Soccer is one of the most popular sports in the world and its popularity is only increasing! The US women’s national team has been dominating the competition for several years now and young kids, both boys and girls are being motivated to be part of the success. But as with all sports, soccer comes with the risk for injury. Here are 5 of the most common injuries that can happen with soccer and ways to decrease your risk.
Overuse injuries are becoming more prevalent as more kids have increased the level of their soccer training and game play. These injuries include shin splints and patellafemoral pain. Shin splints are associated with pain usually on the outside of your shin bone and is brought on with running and jumping. This is due to small tears in the fibers in the shin. When you experience this pain, it is important to get treated quickly to prevent a stress fracture from developing. A shin splint can be treated in just a couple weeks, but a stress fracture often means 6 weeks without activity.
Patellafemoral pain is the fancy name for pain at the front of the knee. The pain is due to more stress on the tendon that attaches the kneecap to the shin bone than it is prepared for. Common causes are running, jumping and kicking. This is another injury that is important to be treated early so it does not progress. There are typically muscle imbalances that need to be corrected to prevent future pain.
The next big category of soccer injuries is sprains. This can occur in any ligament in the body, but often happens in the ankle and knee of soccer players. Ankle sprains are especially concerning in the young athlete, because if not treated properly they can linger and cause long term issues. Knee sprains can range from mild MCL/LCL strains to full ACL tears. The treatment varies with each but all are important to get checked out. Physical therapy can help retrain your muscles around the joint to better support them if the ligaments are stretched out.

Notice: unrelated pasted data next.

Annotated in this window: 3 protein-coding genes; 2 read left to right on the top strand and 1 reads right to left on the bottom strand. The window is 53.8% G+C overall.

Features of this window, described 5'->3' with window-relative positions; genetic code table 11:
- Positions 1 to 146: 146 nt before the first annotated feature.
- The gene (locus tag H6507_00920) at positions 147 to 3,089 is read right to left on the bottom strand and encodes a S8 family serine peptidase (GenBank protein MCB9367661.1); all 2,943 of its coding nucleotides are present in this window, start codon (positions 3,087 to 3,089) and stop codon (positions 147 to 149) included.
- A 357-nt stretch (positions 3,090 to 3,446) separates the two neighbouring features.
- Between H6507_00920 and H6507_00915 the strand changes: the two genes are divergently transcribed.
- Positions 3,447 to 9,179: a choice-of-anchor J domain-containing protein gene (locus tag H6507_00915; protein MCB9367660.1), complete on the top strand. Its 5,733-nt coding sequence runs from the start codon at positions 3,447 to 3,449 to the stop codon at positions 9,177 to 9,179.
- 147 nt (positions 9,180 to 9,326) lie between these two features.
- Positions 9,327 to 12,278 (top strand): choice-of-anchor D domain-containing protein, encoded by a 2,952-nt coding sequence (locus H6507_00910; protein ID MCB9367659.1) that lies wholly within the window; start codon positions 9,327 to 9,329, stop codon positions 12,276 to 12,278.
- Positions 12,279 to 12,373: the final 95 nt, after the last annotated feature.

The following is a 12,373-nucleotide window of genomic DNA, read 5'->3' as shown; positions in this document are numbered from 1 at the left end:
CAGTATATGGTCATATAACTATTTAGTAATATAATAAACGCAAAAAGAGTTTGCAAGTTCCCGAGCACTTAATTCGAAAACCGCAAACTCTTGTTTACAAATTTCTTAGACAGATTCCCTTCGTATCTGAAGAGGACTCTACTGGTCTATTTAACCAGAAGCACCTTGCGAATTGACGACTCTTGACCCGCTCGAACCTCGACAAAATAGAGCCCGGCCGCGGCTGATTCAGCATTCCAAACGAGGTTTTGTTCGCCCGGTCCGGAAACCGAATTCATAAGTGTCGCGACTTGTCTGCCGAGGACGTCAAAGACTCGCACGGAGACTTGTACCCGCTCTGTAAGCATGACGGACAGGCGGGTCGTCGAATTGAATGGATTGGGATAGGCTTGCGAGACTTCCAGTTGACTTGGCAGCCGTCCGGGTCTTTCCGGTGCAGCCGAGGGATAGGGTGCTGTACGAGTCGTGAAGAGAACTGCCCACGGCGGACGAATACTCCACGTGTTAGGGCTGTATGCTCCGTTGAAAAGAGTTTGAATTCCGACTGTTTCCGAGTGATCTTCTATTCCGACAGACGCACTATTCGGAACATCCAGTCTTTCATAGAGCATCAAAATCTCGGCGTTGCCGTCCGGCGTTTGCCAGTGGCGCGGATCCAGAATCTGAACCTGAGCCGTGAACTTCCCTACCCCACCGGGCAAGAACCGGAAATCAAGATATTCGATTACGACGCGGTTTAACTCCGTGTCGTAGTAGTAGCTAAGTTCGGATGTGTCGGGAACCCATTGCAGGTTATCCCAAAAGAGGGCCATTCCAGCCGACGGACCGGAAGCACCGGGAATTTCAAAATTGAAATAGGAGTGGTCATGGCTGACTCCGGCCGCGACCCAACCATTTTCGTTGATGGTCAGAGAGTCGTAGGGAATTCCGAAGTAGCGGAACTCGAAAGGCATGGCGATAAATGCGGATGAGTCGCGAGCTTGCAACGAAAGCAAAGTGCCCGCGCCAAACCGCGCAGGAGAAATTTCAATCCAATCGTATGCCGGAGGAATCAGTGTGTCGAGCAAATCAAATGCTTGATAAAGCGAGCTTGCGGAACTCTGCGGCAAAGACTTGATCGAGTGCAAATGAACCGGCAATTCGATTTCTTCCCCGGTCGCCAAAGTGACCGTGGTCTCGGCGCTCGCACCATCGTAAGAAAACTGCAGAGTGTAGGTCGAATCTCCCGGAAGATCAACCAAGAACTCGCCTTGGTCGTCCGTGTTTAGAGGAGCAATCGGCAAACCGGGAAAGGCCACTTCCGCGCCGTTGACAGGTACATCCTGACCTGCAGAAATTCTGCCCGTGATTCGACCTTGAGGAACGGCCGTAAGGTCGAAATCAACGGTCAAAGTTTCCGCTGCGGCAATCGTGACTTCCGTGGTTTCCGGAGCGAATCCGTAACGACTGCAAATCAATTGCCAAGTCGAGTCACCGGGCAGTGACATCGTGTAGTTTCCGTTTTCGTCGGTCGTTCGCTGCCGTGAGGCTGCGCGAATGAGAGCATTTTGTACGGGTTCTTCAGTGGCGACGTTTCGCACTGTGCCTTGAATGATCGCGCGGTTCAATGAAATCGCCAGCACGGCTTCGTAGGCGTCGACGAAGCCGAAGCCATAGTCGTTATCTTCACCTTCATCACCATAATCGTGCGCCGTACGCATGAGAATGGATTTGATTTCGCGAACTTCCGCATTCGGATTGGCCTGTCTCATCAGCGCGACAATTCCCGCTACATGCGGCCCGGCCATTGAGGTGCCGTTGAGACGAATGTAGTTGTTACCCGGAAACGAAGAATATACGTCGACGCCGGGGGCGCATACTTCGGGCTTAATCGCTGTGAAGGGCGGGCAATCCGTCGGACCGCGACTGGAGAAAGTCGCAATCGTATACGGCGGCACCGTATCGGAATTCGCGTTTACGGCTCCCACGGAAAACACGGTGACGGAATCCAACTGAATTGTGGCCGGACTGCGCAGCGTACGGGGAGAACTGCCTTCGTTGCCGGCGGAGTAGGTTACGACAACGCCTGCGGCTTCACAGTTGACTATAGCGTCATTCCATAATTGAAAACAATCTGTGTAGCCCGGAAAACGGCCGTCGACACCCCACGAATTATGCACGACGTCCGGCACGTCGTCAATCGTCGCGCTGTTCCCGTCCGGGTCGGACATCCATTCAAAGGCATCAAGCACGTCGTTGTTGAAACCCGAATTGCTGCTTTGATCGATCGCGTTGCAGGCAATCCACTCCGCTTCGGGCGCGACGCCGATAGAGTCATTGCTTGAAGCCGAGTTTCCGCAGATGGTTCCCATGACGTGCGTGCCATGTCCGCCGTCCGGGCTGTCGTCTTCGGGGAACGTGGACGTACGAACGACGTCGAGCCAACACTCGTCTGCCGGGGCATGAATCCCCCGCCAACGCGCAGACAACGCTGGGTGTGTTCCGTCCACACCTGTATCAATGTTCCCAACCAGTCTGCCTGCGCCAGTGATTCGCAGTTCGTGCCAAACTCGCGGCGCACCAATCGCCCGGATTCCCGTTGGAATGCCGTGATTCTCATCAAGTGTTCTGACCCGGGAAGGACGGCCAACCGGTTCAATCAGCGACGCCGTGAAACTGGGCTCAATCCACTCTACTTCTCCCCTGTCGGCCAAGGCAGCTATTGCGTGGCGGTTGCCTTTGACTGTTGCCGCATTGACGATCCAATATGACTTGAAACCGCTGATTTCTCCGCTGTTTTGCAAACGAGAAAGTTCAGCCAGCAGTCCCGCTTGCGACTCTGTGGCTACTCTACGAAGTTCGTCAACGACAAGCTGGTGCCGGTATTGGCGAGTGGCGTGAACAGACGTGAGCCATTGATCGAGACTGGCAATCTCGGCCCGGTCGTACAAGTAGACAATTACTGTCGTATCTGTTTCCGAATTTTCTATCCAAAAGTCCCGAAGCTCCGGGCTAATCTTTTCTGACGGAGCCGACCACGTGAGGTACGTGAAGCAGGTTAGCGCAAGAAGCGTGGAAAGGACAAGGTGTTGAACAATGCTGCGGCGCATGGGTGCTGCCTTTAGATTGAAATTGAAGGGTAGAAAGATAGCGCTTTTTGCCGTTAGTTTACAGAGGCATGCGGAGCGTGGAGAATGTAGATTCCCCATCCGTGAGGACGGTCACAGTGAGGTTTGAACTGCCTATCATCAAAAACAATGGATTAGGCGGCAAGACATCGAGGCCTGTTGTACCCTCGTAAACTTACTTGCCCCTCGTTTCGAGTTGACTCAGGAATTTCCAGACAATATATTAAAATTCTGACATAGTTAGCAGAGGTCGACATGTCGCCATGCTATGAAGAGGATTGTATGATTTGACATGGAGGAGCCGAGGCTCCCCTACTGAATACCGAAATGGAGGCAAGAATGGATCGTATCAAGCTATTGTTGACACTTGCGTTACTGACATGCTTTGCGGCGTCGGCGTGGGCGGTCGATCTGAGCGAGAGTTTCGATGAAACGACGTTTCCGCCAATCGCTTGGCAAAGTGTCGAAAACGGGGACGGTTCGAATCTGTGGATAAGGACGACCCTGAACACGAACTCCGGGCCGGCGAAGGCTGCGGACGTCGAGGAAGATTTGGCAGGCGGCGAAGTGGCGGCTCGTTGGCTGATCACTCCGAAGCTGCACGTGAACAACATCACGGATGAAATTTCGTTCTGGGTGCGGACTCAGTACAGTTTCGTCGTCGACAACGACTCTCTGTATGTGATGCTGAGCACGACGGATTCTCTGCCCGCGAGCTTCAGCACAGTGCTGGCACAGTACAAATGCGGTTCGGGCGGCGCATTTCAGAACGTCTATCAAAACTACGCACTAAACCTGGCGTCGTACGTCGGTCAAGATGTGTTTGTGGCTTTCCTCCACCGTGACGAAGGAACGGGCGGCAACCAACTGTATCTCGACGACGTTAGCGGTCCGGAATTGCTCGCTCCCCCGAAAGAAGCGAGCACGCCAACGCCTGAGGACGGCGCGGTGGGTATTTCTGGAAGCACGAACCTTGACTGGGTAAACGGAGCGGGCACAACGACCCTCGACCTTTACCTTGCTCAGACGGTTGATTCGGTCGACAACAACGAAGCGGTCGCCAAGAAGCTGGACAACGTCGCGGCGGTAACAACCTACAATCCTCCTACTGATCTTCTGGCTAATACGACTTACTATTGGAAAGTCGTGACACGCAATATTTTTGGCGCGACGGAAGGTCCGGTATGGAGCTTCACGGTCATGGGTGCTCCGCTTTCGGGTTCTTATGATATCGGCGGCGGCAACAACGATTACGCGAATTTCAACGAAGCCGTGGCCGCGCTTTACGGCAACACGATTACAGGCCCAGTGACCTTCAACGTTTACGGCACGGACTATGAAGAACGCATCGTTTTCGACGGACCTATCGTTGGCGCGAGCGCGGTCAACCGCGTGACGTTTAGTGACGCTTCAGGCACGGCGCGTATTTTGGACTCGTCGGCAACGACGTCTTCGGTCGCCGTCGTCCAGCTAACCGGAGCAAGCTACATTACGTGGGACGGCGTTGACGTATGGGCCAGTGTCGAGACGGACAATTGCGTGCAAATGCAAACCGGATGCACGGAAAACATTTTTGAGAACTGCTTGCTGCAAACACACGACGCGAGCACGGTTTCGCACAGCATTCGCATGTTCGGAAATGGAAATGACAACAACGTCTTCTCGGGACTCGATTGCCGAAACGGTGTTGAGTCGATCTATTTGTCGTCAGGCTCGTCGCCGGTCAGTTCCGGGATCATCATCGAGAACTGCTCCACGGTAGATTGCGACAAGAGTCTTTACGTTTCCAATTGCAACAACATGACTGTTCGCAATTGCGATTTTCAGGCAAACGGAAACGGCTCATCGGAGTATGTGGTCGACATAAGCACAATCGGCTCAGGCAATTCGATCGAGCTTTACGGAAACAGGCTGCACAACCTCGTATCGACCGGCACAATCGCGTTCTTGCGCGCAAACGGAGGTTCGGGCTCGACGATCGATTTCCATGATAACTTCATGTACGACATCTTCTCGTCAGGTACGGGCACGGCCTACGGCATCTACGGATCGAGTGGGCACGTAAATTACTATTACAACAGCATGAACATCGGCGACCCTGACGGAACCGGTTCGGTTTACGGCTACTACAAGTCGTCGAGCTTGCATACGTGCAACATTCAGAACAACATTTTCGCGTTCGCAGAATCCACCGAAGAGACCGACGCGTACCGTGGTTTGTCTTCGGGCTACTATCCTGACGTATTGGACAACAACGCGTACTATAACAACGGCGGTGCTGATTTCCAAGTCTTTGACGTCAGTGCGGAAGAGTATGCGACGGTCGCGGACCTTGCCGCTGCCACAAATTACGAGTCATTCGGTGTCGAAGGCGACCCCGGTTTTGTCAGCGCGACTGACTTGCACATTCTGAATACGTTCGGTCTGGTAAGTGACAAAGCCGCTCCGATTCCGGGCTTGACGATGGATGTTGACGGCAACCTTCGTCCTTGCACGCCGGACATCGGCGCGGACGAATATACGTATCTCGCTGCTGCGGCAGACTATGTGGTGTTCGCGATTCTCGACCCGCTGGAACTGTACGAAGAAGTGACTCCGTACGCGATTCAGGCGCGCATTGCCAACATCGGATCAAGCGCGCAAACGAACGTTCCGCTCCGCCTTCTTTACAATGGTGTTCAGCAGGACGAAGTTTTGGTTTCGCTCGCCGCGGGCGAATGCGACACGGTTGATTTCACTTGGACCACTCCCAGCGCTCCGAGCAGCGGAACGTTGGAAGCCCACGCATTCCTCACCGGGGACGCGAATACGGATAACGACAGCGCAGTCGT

We have covered muscle strains in several articles so be sure to check them out for a full breakdown. Common muscle strains in soccer players include the hamstrings, quadriceps, calf and hip flexors. There are varying degrees of injury with each so it is important to have your injury assessed by a trained professional. Strengthening muscles is a key way to decrease injury risk. If you are new to a sport, schedule a free consultation with a physical therapist to gauge your injury risk.
Concussions are another big category of injury in soccer players. These have become more common particularly because testing has improved. Between heading the ball and collisions between players, the head is at risk to various degrees of stress. There is much more research out today showing the impact concussions can have on life so concussions are not to be taken lightly. There are several physical therapists who are trained specially to deal with concussions and its side effects. In the past we were told rest was the only way to recover, but we now know there is a lot that can be done to speed up recovery and minimize the impact a concussion will have on your daily life.
Broken bones are not as common as the above injuries in soccer, but they still happen. Unfortunately, there is not as much you can do to prepare for this type of injury. Balance training can help decrease your risk of falls and strengthening will help provide some cushion to any blow you may face, but sometimes bad luck happens. A fracture typically requires a period of immobilization before resuming light activity. It is important during the stage to work with a PT to safely build your strength back up before getting on the field.
Soccer is a great game, but like most sports there is always a risk for injury. If you are just beginning, or resuming a season after a long time off, set up a free consultation with one of our physical therapists to ensure you are at your best.